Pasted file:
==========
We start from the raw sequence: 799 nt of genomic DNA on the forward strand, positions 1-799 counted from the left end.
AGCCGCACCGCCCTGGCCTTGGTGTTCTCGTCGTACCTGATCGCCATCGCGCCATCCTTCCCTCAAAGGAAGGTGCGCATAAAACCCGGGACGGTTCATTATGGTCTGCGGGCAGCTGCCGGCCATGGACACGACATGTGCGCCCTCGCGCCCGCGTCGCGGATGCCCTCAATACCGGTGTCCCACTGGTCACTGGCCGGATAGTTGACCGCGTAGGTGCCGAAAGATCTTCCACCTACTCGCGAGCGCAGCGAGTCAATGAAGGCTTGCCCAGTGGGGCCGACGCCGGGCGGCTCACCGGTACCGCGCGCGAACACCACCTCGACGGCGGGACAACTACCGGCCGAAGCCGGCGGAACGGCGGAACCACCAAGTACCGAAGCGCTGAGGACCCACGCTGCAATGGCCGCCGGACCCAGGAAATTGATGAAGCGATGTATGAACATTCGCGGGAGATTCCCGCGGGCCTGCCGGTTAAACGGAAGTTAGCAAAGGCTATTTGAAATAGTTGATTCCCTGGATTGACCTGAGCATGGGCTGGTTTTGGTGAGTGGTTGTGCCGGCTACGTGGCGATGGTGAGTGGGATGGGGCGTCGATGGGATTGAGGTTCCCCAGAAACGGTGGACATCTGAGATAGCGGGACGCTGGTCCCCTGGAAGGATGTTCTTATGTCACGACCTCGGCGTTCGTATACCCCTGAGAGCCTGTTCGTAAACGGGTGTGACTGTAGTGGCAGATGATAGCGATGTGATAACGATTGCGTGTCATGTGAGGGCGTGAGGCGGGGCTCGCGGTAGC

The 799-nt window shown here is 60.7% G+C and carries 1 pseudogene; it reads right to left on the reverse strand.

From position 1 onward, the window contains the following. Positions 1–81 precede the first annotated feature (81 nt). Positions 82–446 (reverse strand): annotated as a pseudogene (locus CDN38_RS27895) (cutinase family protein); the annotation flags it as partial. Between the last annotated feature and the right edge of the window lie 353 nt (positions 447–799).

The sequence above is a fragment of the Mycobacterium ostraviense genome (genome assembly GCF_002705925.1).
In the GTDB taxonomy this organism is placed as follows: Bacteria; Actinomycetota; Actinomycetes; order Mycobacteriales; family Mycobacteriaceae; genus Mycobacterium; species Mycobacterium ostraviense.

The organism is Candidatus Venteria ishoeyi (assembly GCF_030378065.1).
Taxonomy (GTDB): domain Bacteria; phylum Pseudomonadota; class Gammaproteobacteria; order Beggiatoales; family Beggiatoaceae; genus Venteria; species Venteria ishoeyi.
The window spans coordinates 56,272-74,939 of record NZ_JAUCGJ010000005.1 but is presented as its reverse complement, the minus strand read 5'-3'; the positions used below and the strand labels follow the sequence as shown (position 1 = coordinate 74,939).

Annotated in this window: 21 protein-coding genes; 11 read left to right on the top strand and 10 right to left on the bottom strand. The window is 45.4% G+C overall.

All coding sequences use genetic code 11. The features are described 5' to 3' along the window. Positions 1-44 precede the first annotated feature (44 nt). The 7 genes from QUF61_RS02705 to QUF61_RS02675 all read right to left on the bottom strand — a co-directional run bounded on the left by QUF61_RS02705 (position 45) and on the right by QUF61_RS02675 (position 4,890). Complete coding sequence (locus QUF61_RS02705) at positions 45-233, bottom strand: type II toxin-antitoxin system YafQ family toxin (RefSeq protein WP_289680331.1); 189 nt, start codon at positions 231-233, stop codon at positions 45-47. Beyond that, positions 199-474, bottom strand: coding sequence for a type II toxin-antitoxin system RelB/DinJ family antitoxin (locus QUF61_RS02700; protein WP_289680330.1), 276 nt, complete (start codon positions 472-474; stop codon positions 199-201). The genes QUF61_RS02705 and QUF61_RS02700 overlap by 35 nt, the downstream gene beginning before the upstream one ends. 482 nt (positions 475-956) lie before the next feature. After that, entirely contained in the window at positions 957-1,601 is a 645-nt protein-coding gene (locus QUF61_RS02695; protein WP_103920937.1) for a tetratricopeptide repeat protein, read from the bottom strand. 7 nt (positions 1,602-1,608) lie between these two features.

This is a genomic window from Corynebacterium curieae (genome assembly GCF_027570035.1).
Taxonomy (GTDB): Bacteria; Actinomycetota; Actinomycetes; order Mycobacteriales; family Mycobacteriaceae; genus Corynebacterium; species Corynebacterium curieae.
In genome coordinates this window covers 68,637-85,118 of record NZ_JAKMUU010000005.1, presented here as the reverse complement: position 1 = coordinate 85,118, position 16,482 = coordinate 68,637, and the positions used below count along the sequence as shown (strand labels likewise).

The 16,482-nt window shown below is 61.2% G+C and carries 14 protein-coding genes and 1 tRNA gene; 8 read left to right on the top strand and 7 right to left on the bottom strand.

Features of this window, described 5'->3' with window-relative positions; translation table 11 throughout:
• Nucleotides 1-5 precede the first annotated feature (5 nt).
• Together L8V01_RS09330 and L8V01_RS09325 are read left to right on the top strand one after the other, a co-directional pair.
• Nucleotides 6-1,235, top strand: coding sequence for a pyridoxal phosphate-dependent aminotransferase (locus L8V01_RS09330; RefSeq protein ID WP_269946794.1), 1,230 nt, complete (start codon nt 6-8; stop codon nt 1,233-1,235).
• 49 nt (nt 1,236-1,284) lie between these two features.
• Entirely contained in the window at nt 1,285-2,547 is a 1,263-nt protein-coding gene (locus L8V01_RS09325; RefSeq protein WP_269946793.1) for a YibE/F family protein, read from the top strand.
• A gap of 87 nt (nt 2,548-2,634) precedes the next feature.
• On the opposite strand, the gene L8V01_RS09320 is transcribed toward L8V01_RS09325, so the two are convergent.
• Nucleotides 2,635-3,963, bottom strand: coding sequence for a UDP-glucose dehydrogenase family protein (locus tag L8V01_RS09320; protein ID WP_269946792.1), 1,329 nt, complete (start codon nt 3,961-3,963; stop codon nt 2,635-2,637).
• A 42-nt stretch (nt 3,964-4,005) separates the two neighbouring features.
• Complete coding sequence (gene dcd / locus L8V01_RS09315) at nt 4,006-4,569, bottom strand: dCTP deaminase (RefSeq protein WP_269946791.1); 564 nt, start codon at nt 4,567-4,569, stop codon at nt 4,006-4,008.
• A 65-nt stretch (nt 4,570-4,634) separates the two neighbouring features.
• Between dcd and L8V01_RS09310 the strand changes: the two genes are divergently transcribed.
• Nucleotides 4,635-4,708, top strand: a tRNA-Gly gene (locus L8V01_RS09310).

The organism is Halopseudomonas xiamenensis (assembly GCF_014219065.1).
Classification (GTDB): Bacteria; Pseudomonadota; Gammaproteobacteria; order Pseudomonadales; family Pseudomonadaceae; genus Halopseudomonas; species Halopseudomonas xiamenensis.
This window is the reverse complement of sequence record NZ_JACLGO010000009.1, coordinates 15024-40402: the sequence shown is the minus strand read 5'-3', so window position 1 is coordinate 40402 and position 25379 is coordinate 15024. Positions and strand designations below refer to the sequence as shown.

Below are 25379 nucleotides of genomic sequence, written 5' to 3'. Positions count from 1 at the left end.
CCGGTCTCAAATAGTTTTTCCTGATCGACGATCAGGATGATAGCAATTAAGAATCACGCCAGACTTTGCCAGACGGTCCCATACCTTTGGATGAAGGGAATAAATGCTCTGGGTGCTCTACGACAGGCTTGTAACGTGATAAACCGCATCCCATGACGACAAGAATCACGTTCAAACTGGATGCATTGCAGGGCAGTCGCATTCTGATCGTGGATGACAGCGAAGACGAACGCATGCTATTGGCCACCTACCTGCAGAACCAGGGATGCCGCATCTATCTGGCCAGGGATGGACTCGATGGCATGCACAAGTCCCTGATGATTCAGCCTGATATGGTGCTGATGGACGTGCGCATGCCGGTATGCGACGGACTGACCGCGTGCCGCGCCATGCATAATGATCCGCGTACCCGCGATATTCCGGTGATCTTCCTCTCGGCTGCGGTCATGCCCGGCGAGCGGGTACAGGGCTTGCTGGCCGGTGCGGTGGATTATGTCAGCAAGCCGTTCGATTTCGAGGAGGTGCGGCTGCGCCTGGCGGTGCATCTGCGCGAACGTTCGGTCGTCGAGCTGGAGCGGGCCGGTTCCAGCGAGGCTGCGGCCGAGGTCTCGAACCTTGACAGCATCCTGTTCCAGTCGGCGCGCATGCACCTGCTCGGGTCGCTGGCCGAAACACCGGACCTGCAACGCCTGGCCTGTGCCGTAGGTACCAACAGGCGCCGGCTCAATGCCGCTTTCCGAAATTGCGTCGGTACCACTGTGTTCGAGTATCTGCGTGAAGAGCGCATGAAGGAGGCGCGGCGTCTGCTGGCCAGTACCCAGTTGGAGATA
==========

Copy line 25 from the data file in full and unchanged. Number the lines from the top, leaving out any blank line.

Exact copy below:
• A 42-nt stretch (nt 3,964-4,005) separates the two neighbouring features.